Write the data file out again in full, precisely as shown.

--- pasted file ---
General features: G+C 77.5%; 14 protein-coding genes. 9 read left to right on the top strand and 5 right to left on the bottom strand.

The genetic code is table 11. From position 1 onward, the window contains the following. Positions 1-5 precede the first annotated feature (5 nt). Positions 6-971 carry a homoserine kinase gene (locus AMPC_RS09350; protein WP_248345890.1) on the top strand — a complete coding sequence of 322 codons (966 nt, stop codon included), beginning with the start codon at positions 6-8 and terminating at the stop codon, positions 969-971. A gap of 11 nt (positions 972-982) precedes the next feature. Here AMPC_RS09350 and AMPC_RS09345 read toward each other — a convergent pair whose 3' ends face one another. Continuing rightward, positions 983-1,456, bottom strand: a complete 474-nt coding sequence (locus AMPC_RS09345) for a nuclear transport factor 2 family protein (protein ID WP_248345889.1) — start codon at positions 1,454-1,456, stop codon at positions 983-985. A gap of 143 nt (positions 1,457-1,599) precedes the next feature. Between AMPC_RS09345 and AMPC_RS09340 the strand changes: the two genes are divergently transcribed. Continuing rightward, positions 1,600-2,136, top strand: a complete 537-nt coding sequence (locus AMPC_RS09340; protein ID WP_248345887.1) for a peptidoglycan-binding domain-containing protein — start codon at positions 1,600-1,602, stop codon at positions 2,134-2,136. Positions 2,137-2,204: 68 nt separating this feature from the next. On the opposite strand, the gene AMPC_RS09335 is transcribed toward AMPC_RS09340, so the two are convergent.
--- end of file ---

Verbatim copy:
General features: G+C 77.5%; 14 protein-coding genes. 9 read left to right on the top strand and 5 right to left on the bottom strand.

The genetic code is table 11. From position 1 onward, the window contains the following. Positions 1-5 precede the first annotated feature (5 nt). Positions 6-971 carry a homoserine kinase gene (locus AMPC_RS09350; protein WP_248345890.1) on the top strand — a complete coding sequence of 322 codons (966 nt, stop codon included), beginning with the start codon at positions 6-8 and terminating at the stop codon, positions 969-971. A gap of 11 nt (positions 972-982) precedes the next feature. Here AMPC_RS09350 and AMPC_RS09345 read toward each other — a convergent pair whose 3' ends face one another. Continuing rightward, positions 983-1,456, bottom strand: a complete 474-nt coding sequence (locus AMPC_RS09345) for a nuclear transport factor 2 family protein (protein ID WP_248345889.1) — start codon at positions 1,454-1,456, stop codon at positions 983-985. A gap of 143 nt (positions 1,457-1,599) precedes the next feature. Between AMPC_RS09345 and AMPC_RS09340 the strand changes: the two genes are divergently transcribed. Continuing rightward, positions 1,600-2,136, top strand: a complete 537-nt coding sequence (locus AMPC_RS09340; protein ID WP_248345887.1) for a peptidoglycan-binding domain-containing protein — start codon at positions 1,600-1,602, stop codon at positions 2,134-2,136. Positions 2,137-2,204: 68 nt separating this feature from the next. On the opposite strand, the gene AMPC_RS09335 is transcribed toward AMPC_RS09340, so the two are convergent.